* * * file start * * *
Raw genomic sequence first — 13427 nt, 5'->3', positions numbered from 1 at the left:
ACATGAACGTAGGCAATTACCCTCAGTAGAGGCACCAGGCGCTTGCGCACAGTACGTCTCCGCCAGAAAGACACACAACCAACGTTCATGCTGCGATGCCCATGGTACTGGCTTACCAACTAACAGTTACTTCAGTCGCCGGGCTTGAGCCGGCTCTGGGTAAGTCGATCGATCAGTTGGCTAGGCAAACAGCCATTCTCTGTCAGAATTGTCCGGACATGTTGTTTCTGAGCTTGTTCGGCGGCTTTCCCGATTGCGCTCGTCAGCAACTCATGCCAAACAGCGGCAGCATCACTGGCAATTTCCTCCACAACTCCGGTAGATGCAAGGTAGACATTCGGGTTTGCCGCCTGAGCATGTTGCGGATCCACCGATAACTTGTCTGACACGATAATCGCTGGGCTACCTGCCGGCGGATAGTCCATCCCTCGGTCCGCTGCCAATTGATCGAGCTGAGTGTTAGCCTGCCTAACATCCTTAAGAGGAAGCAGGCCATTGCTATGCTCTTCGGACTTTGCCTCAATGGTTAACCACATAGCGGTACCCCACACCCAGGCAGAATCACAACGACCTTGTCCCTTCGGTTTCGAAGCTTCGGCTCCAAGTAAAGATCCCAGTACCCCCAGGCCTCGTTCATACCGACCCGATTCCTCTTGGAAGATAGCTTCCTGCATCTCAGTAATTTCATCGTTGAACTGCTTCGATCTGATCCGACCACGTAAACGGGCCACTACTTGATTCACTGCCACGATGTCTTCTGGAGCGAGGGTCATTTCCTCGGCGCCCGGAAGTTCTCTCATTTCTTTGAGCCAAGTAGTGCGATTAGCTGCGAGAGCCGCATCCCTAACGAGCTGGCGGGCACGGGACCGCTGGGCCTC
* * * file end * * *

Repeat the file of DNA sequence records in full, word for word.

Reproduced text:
Raw genomic sequence first — 13427 nt, 5'->3', positions numbered from 1 at the left:
ACATGAACGTAGGCAATTACCCTCAGTAGAGGCACCAGGCGCTTGCGCACAGTACGTCTCCGCCAGAAAGACACACAACCAACGTTCATGCTGCGATGCCCATGGTACTGGCTTACCAACTAACAGTTACTTCAGTCGCCGGGCTTGAGCCGGCTCTGGGTAAGTCGATCGATCAGTTGGCTAGGCAAACAGCCATTCTCTGTCAGAATTGTCCGGACATGTTGTTTCTGAGCTTGTTCGGCGGCTTTCCCGATTGCGCTCGTCAGCAACTCATGCCAAACAGCGGCAGCATCACTGGCAATTTCCTCCACAACTCCGGTAGATGCAAGGTAGACATTCGGGTTTGCCGCCTGAGCATGTTGCGGATCCACCGATAACTTGTCTGACACGATAATCGCTGGGCTACCTGCCGGCGGATAGTCCATCCCTCGGTCCGCTGCCAATTGATCGAGCTGAGTGTTAGCCTGCCTAACATCCTTAAGAGGAAGCAGGCCATTGCTATGCTCTTCGGACTTTGCCTCAATGGTTAACCACATAGCGGTACCCCACACCCAGGCAGAATCACAACGACCTTGTCCCTTCGGTTTCGAAGCTTCGGCTCCAAGTAAAGATCCCAGTACCCCCAGGCCTCGTTCATACCGACCCGATTCCTCTTGGAAGATAGCTTCCTGCATCTCAGTAATTTCATCGTTGAACTGCTTCGATCTGATCCGACCACGTAAACGGGCCACTACTTGATTCACTGCCACGATGTCTTCTGGAGCGAGGGTCATTTCCTCGGCGCCCGGAAGTTCTCTCATTTCTTTGAGCCAAGTAGTGCGATTAGCTGCGAGAGCCGCATCCCTAACGAGCTGGCGGGCACGGGACCGCTGGGCCTC